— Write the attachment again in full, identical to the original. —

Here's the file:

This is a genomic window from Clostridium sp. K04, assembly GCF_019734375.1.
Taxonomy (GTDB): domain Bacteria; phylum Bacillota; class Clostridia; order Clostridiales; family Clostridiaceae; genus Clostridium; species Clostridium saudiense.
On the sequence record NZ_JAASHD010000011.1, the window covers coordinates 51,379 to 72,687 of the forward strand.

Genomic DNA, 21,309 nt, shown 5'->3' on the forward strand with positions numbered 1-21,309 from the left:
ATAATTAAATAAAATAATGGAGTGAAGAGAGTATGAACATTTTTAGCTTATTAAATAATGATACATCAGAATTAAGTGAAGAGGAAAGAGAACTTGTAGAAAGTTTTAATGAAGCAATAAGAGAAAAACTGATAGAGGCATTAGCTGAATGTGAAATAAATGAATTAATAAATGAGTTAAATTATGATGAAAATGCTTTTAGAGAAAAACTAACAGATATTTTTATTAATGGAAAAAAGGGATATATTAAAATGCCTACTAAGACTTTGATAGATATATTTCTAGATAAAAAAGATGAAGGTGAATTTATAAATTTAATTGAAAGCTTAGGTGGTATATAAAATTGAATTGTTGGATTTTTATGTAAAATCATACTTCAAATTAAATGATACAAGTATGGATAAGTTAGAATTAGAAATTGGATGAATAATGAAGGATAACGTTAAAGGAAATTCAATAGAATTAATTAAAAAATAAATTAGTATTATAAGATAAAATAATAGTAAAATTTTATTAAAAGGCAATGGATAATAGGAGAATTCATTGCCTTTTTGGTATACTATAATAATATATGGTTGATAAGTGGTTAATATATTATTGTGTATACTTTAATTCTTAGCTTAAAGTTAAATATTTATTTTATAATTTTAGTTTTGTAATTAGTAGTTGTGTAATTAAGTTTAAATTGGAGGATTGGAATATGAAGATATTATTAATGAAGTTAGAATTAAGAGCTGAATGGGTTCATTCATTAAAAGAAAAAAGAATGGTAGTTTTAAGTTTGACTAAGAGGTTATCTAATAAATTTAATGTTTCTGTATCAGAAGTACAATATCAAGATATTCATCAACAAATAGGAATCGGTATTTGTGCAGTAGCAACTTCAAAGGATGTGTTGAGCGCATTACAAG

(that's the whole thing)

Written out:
This is a genomic window from Clostridium sp. K04, assembly GCF_019734375.1.
Taxonomy (GTDB): domain Bacteria; phylum Bacillota; class Clostridia; order Clostridiales; family Clostridiaceae; genus Clostridium; species Clostridium saudiense.
On the sequence record NZ_JAASHD010000011.1, the window covers coordinates 51,379 to 72,687 of the forward strand.

Genomic DNA, 21,309 nt, shown 5'->3' on the forward strand with positions numbered 1-21,309 from the left:
ATAATTAAATAAAATAATGGAGTGAAGAGAGTATGAACATTTTTAGCTTATTAAATAATGATACATCAGAATTAAGTGAAGAGGAAAGAGAACTTGTAGAAAGTTTTAATGAAGCAATAAGAGAAAAACTGATAGAGGCATTAGCTGAATGTGAAATAAATGAATTAATAAATGAGTTAAATTATGATGAAAATGCTTTTAGAGAAAAACTAACAGATATTTTTATTAATGGAAAAAAGGGATATATTAAAATGCCTACTAAGACTTTGATAGATATATTTCTAGATAAAAAAGATGAAGGTGAATTTATAAATTTAATTGAAAGCTTAGGTGGTATATAAAATTGAATTGTTGGATTTTTATGTAAAATCATACTTCAAATTAAATGATACAAGTATGGATAAGTTAGAATTAGAAATTGGATGAATAATGAAGGATAACGTTAAAGGAAATTCAATAGAATTAATTAAAAAATAAATTAGTATTATAAGATAAAATAATAGTAAAATTTTATTAAAAGGCAATGGATAATAGGAGAATTCATTGCCTTTTTGGTATACTATAATAATATATGGTTGATAAGTGGTTAATATATTATTGTGTATACTTTAATTCTTAGCTTAAAGTTAAATATTTATTTTATAATTTTAGTTTTGTAATTAGTAGTTGTGTAATTAAGTTTAAATTGGAGGATTGGAATATGAAGATATTATTAATGAAGTTAGAATTAAGAGCTGAATGGGTTCATTCATTAAAAGAAAAAAGAATGGTAGTTTTAAGTTTGACTAAGAGGTTATCTAATAAATTTAATGTTTCTGTATCAGAAGTACAATATCAAGATATTCATCAACAAATAGGAATCGGTATTTGTGCAGTAGCAACTTCAAAGGATGTGTTGAGCGCATTACAAG